10/28/11 - the leonard-duran pre-fight press conference

In today's excerpt - in 1980, Sugar Ray Leonard—the All-American Golden Boy, the Olympic Gold Medalist—had his first fight against Panamanian Roberto Duran, the most feared fighter of his generation. It was the biggest sporting event of its day, and American hearts were broken when Leonard lost. As he confesses in his autobiography, in some respects the fight was lost at the first promotional pre-fight press conference when Leonard found himself caught offguard. When Duran taunted him, instead of opting for either enlightened disregard or an energized counterattack, he found himself trapped in the uncertain and unprepared in-between:

"The first occasion where Duran and I spent any real time together was at the April press conference to officially announce our fight. It was staged at the glamorous Waldorf-Astoria hotel in Manhattan. The top boxing writers were in attendance, geared up to begin promoting what promised to be the biggest fight since [Muhammad] Ali vs. [Joe] Frazier III five years earlier.

"I looked forward to these gatherings. They gave me a chance to min­gle with reporters I respected and show off my superior communication skills. I also saw an opportunity, as Ali did, to get inside my opponent's head, to win the fight before the fight. I won every time.

"Well, not every time.

"Early in the proceedings, Duran jabbed me softly with an oversized glove that's commonly used for promotional purposes. The photographers ate it up. For a while, I went along with the unrehearsed bit, anything for the show. Except Duran didn't know when to stop fooling around. Or he kept going just to irritate me. Either way, the playful taps got harder and harder. I gave him an angry glance. It did no good and was probably the dumbest thing I could have done. He saw that he was getting under my skin and now he would never shut up.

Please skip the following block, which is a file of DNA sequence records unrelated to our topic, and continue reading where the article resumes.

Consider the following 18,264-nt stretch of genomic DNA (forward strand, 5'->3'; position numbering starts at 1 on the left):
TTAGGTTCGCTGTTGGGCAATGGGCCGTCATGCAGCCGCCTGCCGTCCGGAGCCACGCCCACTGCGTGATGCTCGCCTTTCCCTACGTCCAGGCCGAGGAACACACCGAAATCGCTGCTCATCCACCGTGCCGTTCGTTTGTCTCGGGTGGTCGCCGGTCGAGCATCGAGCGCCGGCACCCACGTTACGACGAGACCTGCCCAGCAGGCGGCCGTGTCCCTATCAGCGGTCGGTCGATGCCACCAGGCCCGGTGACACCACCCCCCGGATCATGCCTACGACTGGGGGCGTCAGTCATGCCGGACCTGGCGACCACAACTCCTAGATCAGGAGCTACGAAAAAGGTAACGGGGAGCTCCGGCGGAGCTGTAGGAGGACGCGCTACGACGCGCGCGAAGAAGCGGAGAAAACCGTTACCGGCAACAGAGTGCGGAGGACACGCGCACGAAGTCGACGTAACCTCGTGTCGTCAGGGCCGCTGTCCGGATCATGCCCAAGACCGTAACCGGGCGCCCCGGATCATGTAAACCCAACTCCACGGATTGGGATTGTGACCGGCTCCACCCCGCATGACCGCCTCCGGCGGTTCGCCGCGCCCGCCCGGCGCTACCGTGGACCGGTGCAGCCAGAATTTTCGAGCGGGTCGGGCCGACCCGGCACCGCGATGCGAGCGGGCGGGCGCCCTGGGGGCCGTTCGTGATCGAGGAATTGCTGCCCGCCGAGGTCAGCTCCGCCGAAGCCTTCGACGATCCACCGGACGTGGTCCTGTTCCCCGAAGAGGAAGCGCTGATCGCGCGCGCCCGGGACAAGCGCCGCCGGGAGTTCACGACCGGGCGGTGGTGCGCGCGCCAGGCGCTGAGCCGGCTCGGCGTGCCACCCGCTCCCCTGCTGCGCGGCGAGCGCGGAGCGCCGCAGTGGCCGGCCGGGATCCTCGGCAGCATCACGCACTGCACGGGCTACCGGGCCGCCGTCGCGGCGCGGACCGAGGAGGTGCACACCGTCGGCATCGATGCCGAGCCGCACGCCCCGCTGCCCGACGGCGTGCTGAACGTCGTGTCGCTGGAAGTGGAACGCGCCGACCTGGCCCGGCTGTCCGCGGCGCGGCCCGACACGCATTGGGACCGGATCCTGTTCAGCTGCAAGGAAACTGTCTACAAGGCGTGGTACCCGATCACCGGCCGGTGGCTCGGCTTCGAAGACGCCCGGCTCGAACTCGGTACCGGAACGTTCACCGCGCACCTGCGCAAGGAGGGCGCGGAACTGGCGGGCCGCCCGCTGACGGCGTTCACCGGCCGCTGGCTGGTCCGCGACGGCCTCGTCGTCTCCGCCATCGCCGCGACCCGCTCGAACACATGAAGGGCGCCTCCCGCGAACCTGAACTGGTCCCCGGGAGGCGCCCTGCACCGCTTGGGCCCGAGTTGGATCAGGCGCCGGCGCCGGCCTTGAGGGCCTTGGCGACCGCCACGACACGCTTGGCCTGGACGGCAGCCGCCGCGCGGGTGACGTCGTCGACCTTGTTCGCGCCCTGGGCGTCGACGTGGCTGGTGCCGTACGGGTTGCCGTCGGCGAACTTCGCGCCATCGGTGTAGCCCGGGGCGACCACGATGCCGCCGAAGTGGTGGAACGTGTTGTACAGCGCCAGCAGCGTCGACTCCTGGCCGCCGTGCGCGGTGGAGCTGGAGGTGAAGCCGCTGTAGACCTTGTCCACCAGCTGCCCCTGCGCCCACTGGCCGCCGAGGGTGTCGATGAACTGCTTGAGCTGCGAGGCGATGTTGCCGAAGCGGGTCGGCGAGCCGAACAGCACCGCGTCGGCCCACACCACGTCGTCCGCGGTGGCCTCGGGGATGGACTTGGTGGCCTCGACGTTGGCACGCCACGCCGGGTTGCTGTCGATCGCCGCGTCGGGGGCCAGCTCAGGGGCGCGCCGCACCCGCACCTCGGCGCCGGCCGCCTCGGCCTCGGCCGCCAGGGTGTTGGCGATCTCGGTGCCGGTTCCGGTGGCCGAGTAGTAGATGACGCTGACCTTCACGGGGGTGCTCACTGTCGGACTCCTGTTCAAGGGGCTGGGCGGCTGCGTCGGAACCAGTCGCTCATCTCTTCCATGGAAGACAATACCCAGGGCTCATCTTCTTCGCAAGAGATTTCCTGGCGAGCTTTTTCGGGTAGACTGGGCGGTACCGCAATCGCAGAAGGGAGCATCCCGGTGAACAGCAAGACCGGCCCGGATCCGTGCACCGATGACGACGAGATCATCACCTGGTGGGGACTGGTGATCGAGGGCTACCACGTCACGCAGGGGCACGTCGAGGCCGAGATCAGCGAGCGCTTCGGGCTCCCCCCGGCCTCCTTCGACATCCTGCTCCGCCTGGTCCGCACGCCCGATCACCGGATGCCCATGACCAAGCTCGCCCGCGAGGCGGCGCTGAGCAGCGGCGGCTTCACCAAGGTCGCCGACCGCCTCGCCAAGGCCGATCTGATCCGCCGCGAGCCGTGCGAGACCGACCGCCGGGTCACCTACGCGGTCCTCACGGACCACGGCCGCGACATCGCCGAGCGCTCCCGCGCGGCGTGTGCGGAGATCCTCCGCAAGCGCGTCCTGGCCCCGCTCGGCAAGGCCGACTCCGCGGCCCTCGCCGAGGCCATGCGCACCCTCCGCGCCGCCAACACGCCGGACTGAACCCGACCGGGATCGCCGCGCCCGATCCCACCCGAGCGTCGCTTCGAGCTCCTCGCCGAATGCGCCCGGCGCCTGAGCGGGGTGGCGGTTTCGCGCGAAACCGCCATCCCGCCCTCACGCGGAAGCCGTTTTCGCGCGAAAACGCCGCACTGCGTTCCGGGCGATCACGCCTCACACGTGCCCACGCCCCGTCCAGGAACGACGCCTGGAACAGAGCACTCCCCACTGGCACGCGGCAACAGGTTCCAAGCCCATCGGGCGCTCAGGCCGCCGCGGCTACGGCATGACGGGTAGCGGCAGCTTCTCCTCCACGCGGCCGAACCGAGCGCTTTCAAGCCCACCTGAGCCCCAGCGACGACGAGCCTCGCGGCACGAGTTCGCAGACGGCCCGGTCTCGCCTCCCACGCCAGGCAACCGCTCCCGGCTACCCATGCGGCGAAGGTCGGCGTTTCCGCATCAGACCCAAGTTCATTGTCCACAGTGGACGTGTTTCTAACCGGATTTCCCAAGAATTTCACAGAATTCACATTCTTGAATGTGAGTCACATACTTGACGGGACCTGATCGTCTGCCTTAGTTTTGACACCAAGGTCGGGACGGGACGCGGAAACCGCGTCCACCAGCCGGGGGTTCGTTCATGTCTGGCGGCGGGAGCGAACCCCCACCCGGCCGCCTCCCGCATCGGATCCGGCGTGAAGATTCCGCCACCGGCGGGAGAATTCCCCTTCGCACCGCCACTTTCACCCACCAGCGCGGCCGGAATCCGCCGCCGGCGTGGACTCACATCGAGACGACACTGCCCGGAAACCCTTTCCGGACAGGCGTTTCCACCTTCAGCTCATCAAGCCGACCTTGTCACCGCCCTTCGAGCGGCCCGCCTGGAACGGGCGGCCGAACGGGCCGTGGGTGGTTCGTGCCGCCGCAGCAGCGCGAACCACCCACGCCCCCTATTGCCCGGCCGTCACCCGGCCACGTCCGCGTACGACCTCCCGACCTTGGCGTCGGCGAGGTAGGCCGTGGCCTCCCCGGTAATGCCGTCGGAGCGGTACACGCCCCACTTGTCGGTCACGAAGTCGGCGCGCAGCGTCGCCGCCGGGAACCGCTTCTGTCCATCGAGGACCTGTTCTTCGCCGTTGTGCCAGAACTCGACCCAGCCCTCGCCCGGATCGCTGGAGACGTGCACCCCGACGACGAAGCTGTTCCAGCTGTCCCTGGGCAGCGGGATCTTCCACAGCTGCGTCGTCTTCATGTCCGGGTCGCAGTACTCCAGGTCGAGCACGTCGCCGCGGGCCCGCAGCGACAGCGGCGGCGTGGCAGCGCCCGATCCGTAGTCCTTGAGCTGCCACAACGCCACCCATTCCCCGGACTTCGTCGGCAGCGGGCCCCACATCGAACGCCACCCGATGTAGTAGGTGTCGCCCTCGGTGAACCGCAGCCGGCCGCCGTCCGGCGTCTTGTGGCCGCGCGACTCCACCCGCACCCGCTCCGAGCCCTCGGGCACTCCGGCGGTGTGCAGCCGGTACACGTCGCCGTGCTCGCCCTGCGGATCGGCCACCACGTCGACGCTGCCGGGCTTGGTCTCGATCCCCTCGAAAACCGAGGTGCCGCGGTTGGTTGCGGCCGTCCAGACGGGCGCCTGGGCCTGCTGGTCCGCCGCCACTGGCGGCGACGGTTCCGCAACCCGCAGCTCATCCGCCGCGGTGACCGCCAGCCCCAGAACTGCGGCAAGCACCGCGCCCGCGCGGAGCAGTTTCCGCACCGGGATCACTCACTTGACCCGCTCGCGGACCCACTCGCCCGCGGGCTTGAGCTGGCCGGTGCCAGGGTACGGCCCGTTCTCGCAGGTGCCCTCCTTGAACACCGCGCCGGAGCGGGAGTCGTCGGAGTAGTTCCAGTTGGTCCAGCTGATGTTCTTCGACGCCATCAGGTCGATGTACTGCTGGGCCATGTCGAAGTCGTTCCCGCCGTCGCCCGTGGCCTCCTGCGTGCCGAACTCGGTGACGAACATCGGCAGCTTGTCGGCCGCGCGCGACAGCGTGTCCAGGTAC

"He called me a 'motherf****r' and a 'son of a b***h' and a 'marica' (Spanish for 'homosexual') and told me to kiss his b***s. No one had ever spoken to me like that, not even in the hood. For the longest time I stood there like a statue, though it ran counter to every impulse in my body. I should have insulted him back and put my head squarely in his face. It was not as if I didn't know the language of the gutter as thoroughly as he did. But with Mike Trainer's mantra—'always smile for the cameras'—echoing in my ears, I was the perfect gentleman, until I could take the abuse no longer.

"I told the press I would 'kill' Duran in ]une. The words were out of my mouth before I realized what I was saying. I was never so cocky before a fight, and because it wasn't my natural behavior, I didn't hit the proper notes. I came across more frightened than fearless.

"The trick to Ali's prefight bragging, besides the fact that he usually backed it up, was how he injected humor into each situation with his silly playacting and clever rhyming. He could make the most outrageous pre­dictions and say the most demeaning things about the proud warriors he fought and somehow seem endearing.

"There was nothing endearing about me on that day at the Waldorf. Round one went to Duran."


Sugar Ray Leonard


The Big Fight: My Life In and Out of the Ring


Viking published by the Penguin Group


Copyright 2011 by Ray Leonard


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